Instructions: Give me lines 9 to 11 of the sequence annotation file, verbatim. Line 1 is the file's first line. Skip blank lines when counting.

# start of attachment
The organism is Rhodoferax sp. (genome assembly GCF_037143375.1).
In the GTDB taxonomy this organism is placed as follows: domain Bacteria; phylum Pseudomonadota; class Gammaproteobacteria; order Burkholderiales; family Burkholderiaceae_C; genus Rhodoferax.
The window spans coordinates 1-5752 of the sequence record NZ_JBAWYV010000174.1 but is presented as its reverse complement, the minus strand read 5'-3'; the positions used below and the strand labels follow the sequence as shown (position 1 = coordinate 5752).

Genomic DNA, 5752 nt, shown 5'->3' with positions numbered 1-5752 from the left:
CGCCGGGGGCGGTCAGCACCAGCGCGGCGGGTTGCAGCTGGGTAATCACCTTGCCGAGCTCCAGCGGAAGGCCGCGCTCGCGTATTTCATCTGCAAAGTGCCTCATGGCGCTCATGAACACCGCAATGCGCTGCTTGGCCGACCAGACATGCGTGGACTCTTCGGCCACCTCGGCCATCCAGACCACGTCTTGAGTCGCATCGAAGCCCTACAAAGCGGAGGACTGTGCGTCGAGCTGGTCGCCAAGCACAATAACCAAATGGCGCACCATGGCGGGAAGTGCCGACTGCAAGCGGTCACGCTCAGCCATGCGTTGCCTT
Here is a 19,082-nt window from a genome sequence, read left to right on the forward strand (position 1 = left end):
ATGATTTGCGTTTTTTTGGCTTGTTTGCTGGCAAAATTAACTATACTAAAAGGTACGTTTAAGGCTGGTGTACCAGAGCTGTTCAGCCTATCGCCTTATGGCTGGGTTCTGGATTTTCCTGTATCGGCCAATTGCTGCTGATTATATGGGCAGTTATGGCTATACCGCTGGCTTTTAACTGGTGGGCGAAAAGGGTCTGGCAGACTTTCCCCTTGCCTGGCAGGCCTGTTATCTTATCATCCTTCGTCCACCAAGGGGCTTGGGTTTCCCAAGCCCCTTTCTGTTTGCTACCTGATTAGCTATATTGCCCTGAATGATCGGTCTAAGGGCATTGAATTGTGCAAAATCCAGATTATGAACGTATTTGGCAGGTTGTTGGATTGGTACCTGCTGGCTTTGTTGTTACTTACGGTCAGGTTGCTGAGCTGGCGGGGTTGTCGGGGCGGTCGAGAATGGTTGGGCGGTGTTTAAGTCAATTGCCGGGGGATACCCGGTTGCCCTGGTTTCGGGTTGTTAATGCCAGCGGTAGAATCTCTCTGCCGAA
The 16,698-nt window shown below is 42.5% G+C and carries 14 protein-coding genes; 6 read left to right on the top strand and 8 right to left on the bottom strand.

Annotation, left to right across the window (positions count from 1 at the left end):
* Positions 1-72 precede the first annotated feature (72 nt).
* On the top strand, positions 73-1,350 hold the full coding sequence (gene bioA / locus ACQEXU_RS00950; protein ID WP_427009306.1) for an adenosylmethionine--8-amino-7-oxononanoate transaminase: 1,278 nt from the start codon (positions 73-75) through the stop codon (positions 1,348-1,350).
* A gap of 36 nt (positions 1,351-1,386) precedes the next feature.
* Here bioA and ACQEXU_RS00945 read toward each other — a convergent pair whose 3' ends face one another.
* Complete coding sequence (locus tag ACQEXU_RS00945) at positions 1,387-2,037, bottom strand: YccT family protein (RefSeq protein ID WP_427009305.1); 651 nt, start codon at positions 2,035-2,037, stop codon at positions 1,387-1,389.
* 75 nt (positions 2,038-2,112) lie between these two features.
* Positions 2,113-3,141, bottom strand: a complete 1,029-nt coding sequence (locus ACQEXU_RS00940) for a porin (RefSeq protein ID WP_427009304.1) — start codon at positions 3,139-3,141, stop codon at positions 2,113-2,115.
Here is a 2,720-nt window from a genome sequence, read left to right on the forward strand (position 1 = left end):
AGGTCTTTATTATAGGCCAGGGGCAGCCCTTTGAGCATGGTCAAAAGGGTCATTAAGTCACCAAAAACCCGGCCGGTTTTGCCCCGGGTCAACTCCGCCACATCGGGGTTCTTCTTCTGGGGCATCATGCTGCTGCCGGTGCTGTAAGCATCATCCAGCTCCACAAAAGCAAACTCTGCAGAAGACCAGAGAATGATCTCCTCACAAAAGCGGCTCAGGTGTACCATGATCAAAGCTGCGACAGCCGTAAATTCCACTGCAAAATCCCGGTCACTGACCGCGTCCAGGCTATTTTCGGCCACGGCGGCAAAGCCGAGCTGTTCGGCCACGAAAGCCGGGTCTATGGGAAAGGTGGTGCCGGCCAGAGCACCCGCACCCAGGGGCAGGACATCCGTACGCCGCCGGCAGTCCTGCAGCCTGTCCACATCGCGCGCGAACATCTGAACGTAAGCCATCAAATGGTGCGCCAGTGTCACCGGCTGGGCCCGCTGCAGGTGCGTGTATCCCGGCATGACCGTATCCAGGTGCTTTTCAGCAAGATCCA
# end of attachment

Annotation, left to right across the window (positions count from 1 at the left end):
* Positions 1-72 precede the first annotated feature (72 nt).
* On the top strand, positions 73-1,350 hold the full coding sequence (gene bioA / locus ACQEXU_RS00950; protein ID WP_427009306.1) for an adenosylmethionine--8-amino-7-oxononanoate transaminase: 1,278 nt from the start codon (positions 73-75) through the stop codon (positions 1,348-1,350).